I am starting the same knitting project for the third time. It's ok. I rarely get things right the first time. I don't tend to see things, read things or understand things the way most people do. And that's ok. I'll get it right one of these times.
At least as far as knitting goes, the internet is a godsend, since you can find the answers to your knitting questions there, but like all things internetty, this convenience replaces something that in the long run would be more valuable - real interaction with real people.
When I started knitting a few years ago, I stumbled into a tiny yarn shop and was greeted by several friendly people knitting at the long table in the middle of the store. I asked about classes and discovered that most of the classes at this particular shop were held during the week, during the day and since I worked full time that wasn't going to work for me. No matter - I could come in on Saturdays and get private lessons from Sandra, a older rather grandmotherly very experienced knitter. And so I did. I got more out of those Saturday mornings than knitting instruction. I was part of a rather quirky group of very nice people who didn't really care what knitting level I was at or how good I was at it. We were all enjoying, knitting, drinking coffee and eating donuts and talking.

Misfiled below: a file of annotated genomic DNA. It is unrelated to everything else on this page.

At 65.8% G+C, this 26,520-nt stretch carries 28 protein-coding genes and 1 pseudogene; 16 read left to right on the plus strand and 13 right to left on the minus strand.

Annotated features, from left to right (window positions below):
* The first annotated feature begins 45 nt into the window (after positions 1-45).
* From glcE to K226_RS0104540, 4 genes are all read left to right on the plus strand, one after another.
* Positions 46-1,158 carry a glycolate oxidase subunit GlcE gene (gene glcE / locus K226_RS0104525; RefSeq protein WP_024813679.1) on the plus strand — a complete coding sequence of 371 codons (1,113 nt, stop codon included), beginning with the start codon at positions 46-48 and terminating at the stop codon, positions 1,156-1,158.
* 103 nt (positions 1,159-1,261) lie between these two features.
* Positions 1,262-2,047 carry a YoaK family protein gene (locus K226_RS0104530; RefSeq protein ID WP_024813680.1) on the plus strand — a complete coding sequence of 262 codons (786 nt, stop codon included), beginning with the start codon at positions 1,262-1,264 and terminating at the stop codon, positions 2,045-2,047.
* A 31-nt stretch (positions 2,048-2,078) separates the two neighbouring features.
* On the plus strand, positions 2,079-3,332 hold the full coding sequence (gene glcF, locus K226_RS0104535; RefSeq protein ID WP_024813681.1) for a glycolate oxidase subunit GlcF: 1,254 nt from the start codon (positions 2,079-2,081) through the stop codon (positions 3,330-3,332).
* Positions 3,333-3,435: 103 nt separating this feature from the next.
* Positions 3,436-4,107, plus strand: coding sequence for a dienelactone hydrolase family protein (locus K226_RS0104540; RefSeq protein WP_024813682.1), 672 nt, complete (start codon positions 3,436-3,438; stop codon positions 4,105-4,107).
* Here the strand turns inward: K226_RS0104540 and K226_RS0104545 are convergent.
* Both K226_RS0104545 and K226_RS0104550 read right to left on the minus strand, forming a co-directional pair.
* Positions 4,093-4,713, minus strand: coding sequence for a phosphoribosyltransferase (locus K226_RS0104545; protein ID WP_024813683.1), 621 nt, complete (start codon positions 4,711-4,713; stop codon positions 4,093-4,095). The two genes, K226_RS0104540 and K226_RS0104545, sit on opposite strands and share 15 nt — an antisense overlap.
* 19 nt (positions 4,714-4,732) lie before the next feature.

Funny how a little time, a bunch of books, movies and hype can ruin a good thing. Now when I enter a yarn shop I feel like I've invaded the inner sanctum of a secret society. There are still knitters sitting the in the middle of the shop and they still look up at me when I walk in, but no one greets me, no one smiles. Once they find out that the person who entered the shop is not one of The Group, the look quickly back down at their knitting.
It's no longer ok to be making a scarf, or even a sweater - now you must be experimenting with entrelac, Fair Isle. You must have published your own patterns on Ravelry. Knitting has suddenly become more than just an enjoyable pastime sometimes done alone, sometimes done with others - it has become ART. No longer knitters, please refer to them as textile artists. This coincidentally or not seems to have happened right about the same time as knitting began to be popular with men. Look, it's true. I don't know if men had anything to do with it, but more men's tendency to be competitive? Ok, whatever. People of both genders who knit now feel less than adequate regarding just about all things knitting -the level he/she is at, the project he/she is working on, even the needles he/she uses. The dropping of name brands is epidemic in these circles.
And so those who just can't seem to compete and those who quite frankly don't want to and just would like to for the love of God - KNIT - go on the internet when they are stumped. They Google their knitting questions and then select from the many results which include Youtube videos and knitting forums (the cyber knitting circle complete with aforementioned competitiveness.)
I'm not sure if the Internet killed real social interaction or if current-day forms of social interaction/competition created the need for a less complicated, less intimate, less messy form of social interaction, and quite frankly I don't really care.
I just want to knit.